8. Maintaining Large-scale Biomass

Studies on the ecosystems of energy flow involving pastoralists have found that a large portion of the energy that domestic animals obtain from eating plants is used not for reproduction but for the maintenance of biomass. Of the energy that animals extract from the natural environment, only 1% is circulated to human beings (Coughenour et. al., 1985). The arid zones where pastoralists live are repeatedly hit by drought, reducing the number of livestock. Under such uncertain circumstances, the herds of domestic animals serve as a huge storehouse of biomass that allow human being as well as domestic animals to survive through the drought. While modern stockbreeding aims to maximize the production efficiency of livestock for the market, the production carried out through pastoralism in Africa aims to secure a stable supply of food by maintaining large biomass. These two production systems are entirely different in their orientation.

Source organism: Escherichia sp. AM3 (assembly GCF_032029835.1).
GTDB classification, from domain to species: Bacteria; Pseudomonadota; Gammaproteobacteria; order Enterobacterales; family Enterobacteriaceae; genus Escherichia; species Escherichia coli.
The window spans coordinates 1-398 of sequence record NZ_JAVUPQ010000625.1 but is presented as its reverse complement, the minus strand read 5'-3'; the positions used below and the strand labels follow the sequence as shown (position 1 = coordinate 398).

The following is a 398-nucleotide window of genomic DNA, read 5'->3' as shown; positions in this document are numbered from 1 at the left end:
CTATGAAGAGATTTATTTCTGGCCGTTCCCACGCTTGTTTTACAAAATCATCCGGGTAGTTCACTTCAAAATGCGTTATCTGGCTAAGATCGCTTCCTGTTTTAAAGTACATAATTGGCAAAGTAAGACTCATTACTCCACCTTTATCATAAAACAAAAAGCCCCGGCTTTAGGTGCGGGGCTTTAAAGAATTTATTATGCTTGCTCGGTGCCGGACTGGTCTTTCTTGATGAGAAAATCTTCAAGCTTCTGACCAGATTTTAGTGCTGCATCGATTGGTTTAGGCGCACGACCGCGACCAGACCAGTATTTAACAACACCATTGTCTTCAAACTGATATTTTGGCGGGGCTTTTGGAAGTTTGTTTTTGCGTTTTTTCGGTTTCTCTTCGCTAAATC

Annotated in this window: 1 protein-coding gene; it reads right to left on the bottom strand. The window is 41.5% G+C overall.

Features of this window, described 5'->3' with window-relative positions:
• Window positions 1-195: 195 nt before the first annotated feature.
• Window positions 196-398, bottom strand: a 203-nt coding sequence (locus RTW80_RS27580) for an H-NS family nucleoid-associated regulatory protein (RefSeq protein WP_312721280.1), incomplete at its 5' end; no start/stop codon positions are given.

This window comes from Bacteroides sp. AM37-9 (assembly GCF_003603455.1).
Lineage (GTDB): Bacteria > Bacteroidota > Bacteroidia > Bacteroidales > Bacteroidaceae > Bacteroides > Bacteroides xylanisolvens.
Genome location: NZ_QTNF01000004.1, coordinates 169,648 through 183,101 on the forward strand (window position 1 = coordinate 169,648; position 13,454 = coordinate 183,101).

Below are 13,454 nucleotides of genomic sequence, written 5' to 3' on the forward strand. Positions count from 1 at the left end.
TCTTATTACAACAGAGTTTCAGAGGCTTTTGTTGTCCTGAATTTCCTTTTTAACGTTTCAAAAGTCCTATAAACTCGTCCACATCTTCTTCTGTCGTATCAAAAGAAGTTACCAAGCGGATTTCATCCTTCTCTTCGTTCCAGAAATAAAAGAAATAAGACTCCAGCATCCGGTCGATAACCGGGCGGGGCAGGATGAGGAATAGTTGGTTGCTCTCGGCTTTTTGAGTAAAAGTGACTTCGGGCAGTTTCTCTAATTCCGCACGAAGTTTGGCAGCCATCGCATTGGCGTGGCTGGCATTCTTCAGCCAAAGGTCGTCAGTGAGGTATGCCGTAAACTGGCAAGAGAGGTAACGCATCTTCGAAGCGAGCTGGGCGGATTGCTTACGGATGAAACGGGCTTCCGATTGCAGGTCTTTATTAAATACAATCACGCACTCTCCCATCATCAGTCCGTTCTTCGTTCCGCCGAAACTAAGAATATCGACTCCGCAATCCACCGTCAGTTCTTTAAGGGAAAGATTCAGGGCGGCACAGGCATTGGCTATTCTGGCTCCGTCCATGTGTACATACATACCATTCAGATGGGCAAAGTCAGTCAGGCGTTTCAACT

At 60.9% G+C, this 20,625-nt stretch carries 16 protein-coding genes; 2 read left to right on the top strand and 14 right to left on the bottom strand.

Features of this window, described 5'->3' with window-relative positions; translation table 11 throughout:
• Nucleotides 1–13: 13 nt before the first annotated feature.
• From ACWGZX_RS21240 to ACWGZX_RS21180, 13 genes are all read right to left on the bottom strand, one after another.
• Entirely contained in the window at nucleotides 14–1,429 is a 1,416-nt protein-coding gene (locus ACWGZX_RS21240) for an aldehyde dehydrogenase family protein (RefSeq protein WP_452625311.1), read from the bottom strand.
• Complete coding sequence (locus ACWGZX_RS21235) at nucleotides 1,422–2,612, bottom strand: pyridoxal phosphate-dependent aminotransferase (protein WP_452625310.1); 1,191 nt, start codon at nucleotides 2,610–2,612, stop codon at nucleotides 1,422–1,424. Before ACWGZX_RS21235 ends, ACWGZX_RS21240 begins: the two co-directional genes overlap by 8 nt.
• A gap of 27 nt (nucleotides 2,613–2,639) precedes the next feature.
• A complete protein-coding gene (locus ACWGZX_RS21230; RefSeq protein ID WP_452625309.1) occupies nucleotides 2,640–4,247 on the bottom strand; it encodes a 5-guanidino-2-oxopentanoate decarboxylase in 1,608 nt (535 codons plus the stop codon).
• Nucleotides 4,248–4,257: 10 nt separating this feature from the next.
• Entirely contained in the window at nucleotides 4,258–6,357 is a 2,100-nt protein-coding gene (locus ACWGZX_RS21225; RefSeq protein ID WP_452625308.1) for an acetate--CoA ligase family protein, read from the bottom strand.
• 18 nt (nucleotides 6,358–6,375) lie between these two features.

Reference: Coughenour, M. B., J. E. Ellis, D. M. Swift, D. L. Coppock, K. Galvin, J. T. McCabe, and T. C. Hart, 1985. “Energy extraction and use in a nomadic pastoral ecosystem.” Science, vol. 230: 619-625.



OHTA Itaru
Living in the Arid Zone: Ecology of Pastoral Societies in Africa

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